The magazine "Prairie Wool Companion" Issue 4 / 1982 I believe has a good bit on finnweave. I was just looking at that last evening as a matter of fact but I don't have it here with me as I type. I can send you the info later with better specifics if you don't already have it. (PM me if you like)
I found this on EBay ==> http://cgi.ebay.com/THE-PRAIRIE-WOOL-COMPANION-4-82-FinnWeave-Finnknit_W...
table of contents listing for the issue I mentioned above:
C O N T E N T S 5 Letters from the Companions 7 Yarn Resource Page: A Guide to Specified Yams - and How to Make Substitutions 9 Moneymakers for Weavers by Romy Kelvin - Dollars by the yard 10 Camera Strap in Double-Weave Pick-up - by Suzanne Gaston-Vaute 14 Finn-weave in Norway: Yesterday and Today - by Lila Nelson 18 Fantastic Finn-weave, Part I by A. David Xenakis The first in a three-part series 34 The Paired‚-Thread Firmweave Projects: Five Placemats Based on a Chinese Lattice Design Zebra, I Love You! Ben's Chessboard The Gaza Dress Medusa, the Gorgeous Gorgon 46 Doubleweave: Some Ideas for Conserving Yarn - by Adele Cahlander 49 Other Finishes for Finn-weave 50 Designing for Finn-weave 53 Doublewide: A Popular Technique of the 19th Century Coverlet Weaver - by Ken Colwell 59 A ]acket in Horizontal Cord Weave - by Nadine Duncan 60 Essay: The Incredible, Flexible Rigid Hedge Loom - by Bette Rotert 61 Summer and Winter Revisited,'Part l: Doublewide with Two Rigid Heddles 62 Summer and Winter Revisited, Part II: I. On Designing with Krokbragd, Krokbragd Mug Rugs by Linda Lyon II. Krokbragd on One, A Woolen Runner Project by Betty Davenport Ill. Selvedges for Krokbragd and Other Weft¬ Face Cloths by Catherine lngebretsen 70 All Around - Year Around Shawl - by Connie Herring 72 Quadruple Cloth, A Gauze Application - by Larry E. Edman 74 Quadruple Cloth on the Rigid I-Meddle Loom, Editors Note by A. David Xenakis Are you serious? 76 Finnknit: A Rug for Your Favorite Mug and TwoZebras to Give You a Hug - by Elaine D. Rowley 80 The Egrnont Sweater - by Elizabeth Zimmermann 83 The Woven and Knitted Segment Sweater - by Romy Klessen 87 Zebra Tops, Crocheted and Knitted - by Carla Fauske, R. Klessen and E. Rowley 92 Latvian Wedding Mittens - by Lizabeth Upitis 96 Review of Equipment - by A, David Xenakis 98 Four Times a Year! Wheel 99 Next Issue and Beyond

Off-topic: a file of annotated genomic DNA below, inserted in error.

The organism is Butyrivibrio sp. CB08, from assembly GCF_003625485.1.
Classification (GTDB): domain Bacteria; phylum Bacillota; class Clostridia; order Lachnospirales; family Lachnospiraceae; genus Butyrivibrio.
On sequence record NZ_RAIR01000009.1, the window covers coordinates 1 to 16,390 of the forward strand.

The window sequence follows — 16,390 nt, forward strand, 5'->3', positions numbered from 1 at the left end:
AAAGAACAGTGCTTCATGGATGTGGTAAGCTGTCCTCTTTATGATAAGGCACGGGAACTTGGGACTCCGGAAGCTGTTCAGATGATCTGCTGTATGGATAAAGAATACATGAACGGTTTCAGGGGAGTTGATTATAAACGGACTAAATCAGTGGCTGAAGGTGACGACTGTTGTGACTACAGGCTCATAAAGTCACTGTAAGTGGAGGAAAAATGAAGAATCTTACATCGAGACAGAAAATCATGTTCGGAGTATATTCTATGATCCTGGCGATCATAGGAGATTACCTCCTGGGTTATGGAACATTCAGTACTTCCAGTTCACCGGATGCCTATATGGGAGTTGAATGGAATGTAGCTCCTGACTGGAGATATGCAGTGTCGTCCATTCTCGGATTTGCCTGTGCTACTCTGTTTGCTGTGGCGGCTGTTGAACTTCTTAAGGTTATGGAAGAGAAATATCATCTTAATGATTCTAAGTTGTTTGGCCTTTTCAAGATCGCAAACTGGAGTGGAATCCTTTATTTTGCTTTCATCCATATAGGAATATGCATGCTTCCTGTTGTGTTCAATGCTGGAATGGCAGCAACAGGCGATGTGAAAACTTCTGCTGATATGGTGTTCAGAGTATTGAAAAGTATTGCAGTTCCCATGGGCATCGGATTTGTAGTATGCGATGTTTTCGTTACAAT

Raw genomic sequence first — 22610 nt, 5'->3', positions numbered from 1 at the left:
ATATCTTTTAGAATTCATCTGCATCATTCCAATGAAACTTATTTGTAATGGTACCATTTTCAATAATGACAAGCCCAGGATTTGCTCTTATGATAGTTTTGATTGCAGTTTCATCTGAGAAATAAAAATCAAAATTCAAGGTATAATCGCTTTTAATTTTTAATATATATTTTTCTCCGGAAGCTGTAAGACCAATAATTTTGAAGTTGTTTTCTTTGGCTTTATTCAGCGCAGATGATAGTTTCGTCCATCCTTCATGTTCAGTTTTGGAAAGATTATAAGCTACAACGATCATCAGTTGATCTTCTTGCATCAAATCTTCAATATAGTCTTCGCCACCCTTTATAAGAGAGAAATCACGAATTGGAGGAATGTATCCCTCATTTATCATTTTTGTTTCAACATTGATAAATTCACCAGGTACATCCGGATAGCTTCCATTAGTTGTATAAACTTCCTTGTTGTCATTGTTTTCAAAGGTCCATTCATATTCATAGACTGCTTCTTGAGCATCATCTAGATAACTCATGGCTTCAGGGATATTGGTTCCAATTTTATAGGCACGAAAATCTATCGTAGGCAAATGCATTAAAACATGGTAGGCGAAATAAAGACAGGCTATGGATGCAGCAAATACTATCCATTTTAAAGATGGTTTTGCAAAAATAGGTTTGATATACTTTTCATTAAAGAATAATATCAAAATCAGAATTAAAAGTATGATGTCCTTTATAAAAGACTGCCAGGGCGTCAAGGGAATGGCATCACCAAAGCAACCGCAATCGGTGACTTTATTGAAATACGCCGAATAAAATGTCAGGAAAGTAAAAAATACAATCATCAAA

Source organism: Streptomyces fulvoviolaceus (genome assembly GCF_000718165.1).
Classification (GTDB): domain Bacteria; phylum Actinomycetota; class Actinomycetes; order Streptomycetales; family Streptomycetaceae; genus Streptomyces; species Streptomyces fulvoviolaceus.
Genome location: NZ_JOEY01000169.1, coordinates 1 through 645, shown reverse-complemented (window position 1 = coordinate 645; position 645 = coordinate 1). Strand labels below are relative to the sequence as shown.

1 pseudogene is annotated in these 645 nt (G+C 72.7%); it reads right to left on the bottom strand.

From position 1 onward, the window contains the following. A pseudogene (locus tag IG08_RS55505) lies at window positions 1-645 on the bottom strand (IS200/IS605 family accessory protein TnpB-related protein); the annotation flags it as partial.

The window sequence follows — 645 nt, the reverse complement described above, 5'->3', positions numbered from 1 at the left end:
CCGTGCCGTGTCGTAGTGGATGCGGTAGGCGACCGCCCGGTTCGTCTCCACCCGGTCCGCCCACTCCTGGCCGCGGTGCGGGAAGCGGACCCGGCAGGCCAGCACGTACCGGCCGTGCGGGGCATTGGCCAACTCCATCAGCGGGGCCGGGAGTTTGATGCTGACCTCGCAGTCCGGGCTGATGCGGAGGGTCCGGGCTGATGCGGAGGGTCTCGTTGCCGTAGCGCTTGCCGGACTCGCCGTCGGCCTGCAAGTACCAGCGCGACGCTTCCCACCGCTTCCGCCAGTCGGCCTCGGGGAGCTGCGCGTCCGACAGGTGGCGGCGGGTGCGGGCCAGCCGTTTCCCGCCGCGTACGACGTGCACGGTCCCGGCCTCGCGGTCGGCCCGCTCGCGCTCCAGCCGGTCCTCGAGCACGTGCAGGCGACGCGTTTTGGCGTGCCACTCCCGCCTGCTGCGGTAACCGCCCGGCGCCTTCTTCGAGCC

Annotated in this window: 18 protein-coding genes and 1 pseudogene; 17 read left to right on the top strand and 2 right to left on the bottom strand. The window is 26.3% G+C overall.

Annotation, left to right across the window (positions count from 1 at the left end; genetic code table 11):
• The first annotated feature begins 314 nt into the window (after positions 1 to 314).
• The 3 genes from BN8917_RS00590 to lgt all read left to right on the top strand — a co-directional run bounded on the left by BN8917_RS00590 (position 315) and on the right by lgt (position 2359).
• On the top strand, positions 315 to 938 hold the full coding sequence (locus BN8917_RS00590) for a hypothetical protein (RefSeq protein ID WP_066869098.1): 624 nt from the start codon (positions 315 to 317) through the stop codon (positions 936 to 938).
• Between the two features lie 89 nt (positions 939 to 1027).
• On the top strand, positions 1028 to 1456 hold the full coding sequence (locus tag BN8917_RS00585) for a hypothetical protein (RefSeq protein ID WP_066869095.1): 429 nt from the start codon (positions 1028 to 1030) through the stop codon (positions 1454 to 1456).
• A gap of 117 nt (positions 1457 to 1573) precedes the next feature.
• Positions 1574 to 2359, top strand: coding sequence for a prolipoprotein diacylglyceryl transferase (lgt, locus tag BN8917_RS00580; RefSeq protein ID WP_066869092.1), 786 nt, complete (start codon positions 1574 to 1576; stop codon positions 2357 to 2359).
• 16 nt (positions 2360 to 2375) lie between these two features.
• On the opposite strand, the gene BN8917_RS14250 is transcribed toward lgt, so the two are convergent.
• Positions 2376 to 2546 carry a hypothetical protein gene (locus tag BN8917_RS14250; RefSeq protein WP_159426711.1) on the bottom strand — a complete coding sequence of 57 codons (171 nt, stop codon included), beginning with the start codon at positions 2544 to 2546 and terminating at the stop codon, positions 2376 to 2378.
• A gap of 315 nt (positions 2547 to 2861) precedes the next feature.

Looks like it could be in Issues 2, 3, and 4 of PWC perhaps since I found this on a different cached webpage. Anyway, it looks like there was a three part series of articles.
The Prairie Wool Companion, Issue 2 - April 1982.
Projects and Features in this issue are:
- Yarn Resource Guide: A Guide to Specified Yarns and How to Make Substitutions
- Moneymakers for Weavers
- Camera Strap in Double Weave Pick-up
- Finnweave in Norway: Yesterday and Today
- Fantastic Finnweave, Part I
- The Paired Thread Finnweave
- Five Placemats Based on a Chinese Lattice Design
- Zebra, I Love You!
- Ben's Chessboard
- The Gaza Dress
- Medusa, The Gorgeous Gorgon
- Doubleweave: Some ideas on Conserving Yarn
- Other Finishes for Finnweave
- Designing for Finnweave
- Doubleweave: A Popular Technique of the 19th Century Coverlet Weaver
- A Jacket in Horizontal Cord Weave
- Essay: The Incredible, Flexible Rigid Heddle Loom
- Summer and Winter Revisited, Part I: Doubleweave with Two Rigid Heddles
- Summer and Winter Revisited, Part II:
- On Designing with Krokbagd - Krokbagd Mug Rugs
- Krokbagd on One, A Woolen Runner Project
- Selvedges for Krokbagd and Others with Weft-faced Cloths
- All Around -- Year Around Shawl
- Quadruple Cloth on the Rigid Heddle Loom
- Finnknit: A Rug for Your Favorite Mug and Two Zebras to Give You a Hug
- The Egmont Sweater
- The Woven and Knitted Egmont Sweater
- Zebra Tops, Crocheted and Knitted
- Latvian Wedding Mittens
The Prairie Wool Companion, Issue 4 - January 1983.
Projects and Features in this issue are:
- Fantastic Finnweave, Part III
- Double-woven Treasures From Old Peru
- Turned Pebble Weave
- Designing Inkle Bands
- Three Color Basket in Single Crochet
- Peruvian Mittens
- Llama & Peruvian Hats
- Lots of Leg Warmers
Thank you so much. I have been hearing a lot about this magazine on different threads here at Weavolution. I hope I can manage to get this issue. I see it also has an article by Adele Cahlander who has written quite a few of the books on South American weaving that I have.
Thank you Cindy again. I got hold of that Handwoven! It's a great article.
I think I ''might'' buy ONE of these books. Which one would you recommend over the others?